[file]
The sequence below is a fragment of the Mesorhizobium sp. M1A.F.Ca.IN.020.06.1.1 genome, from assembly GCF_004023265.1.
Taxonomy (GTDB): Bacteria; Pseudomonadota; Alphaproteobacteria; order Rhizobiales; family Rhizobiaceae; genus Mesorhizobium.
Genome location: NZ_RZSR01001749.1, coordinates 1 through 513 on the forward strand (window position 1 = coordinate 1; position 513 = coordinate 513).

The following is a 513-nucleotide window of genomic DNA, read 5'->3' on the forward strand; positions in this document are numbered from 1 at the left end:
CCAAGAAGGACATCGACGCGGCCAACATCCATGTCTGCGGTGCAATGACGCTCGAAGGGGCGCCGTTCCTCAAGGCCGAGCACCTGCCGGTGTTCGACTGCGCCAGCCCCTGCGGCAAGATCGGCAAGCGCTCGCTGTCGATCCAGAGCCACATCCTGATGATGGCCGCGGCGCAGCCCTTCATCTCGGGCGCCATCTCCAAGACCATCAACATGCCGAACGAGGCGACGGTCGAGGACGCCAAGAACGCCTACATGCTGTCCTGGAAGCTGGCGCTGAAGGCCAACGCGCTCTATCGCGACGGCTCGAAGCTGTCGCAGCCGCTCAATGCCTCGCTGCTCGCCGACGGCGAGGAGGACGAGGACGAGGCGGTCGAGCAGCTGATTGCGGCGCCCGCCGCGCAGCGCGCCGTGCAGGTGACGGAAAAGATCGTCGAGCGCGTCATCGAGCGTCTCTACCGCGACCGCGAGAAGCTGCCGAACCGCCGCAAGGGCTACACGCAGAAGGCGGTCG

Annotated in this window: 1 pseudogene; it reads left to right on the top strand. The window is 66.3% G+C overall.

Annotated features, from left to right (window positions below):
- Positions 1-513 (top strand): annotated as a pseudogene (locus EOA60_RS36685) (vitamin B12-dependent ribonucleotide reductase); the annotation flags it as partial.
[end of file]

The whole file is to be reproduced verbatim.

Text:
The sequence below is a fragment of the Mesorhizobium sp. M1A.F.Ca.IN.020.06.1.1 genome, from assembly GCF_004023265.1.
Taxonomy (GTDB): Bacteria; Pseudomonadota; Alphaproteobacteria; order Rhizobiales; family Rhizobiaceae; genus Mesorhizobium.
Genome location: NZ_RZSR01001749.1, coordinates 1 through 513 on the forward strand (window position 1 = coordinate 1; position 513 = coordinate 513).

The following is a 513-nucleotide window of genomic DNA, read 5'->3' on the forward strand; positions in this document are numbered from 1 at the left end:
CCAAGAAGGACATCGACGCGGCCAACATCCATGTCTGCGGTGCAATGACGCTCGAAGGGGCGCCGTTCCTCAAGGCCGAGCACCTGCCGGTGTTCGACTGCGCCAGCCCCTGCGGCAAGATCGGCAAGCGCTCGCTGTCGATCCAGAGCCACATCCTGATGATGGCCGCGGCGCAGCCCTTCATCTCGGGCGCCATCTCCAAGACCATCAACATGCCGAACGAGGCGACGGTCGAGGACGCCAAGAACGCCTACATGCTGTCCTGGAAGCTGGCGCTGAAGGCCAACGCGCTCTATCGCGACGGCTCGAAGCTGTCGCAGCCGCTCAATGCCTCGCTGCTCGCCGACGGCGAGGAGGACGAGGACGAGGCGGTCGAGCAGCTGATTGCGGCGCCCGCCGCGCAGCGCGCCGTGCAGGTGACGGAAAAGATCGTCGAGCGCGTCATCGAGCGTCTCTACCGCGACCGCGAGAAGCTGCCGAACCGCCGCAAGGGCTACACGCAGAAGGCGGTCG

Annotated in this window: 1 pseudogene; it reads left to right on the top strand. The window is 66.3% G+C overall.

Annotated features, from left to right (window positions below):
- Positions 1-513 (top strand): annotated as a pseudogene (locus EOA60_RS36685) (vitamin B12-dependent ribonucleotide reductase); the annotation flags it as partial.